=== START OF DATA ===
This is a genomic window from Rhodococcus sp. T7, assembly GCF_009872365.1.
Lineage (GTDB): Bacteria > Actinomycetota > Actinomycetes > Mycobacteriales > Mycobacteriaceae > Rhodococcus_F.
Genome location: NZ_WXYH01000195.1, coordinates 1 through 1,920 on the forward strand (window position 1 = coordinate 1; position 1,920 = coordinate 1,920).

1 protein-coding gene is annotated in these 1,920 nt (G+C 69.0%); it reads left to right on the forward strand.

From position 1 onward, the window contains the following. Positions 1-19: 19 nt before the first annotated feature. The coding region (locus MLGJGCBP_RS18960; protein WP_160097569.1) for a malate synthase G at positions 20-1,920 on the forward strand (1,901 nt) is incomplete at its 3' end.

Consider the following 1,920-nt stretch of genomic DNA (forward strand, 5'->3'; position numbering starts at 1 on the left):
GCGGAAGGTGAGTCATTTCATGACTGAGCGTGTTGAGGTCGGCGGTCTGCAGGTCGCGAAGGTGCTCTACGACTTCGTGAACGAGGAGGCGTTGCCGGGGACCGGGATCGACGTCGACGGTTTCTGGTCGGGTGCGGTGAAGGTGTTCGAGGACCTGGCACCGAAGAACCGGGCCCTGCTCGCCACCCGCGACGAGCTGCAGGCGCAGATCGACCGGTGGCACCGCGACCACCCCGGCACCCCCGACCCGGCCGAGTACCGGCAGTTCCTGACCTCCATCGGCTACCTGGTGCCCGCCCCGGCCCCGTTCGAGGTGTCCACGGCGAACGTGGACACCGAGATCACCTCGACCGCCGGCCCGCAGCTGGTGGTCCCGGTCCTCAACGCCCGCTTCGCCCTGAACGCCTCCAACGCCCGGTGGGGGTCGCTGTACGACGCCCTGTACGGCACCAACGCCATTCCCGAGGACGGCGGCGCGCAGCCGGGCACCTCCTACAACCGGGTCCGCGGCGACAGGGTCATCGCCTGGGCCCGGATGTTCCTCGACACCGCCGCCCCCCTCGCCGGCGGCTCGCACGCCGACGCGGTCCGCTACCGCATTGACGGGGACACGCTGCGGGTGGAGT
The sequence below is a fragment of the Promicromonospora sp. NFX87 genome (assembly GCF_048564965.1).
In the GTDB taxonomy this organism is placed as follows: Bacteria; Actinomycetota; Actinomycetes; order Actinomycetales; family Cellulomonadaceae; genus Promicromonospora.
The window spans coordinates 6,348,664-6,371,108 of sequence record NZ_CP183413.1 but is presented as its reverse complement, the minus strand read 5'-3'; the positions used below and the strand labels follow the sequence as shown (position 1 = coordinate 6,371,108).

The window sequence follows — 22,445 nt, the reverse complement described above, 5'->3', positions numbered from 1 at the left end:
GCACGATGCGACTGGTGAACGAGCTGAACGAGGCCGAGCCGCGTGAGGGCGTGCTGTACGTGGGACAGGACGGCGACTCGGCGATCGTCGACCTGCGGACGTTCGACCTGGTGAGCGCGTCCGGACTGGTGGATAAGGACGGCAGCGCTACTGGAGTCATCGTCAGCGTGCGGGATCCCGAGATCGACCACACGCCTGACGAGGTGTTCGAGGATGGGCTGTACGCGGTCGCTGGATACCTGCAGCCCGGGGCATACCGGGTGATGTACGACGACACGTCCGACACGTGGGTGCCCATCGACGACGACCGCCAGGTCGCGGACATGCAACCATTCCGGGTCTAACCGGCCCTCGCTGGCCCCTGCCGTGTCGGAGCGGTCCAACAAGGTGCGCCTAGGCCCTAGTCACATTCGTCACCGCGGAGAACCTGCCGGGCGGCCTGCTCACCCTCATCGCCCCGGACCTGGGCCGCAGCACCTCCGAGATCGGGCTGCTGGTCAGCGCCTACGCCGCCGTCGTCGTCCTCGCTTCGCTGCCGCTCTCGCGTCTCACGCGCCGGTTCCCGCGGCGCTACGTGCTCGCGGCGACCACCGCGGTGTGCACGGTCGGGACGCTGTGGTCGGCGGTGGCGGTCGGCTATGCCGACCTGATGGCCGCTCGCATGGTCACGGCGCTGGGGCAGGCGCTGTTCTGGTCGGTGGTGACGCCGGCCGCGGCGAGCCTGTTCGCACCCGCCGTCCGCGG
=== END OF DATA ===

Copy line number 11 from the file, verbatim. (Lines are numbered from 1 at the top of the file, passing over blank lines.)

The window sequence follows — 22,445 nt, the reverse complement described above, 5'->3', positions numbered from 1 at the left end: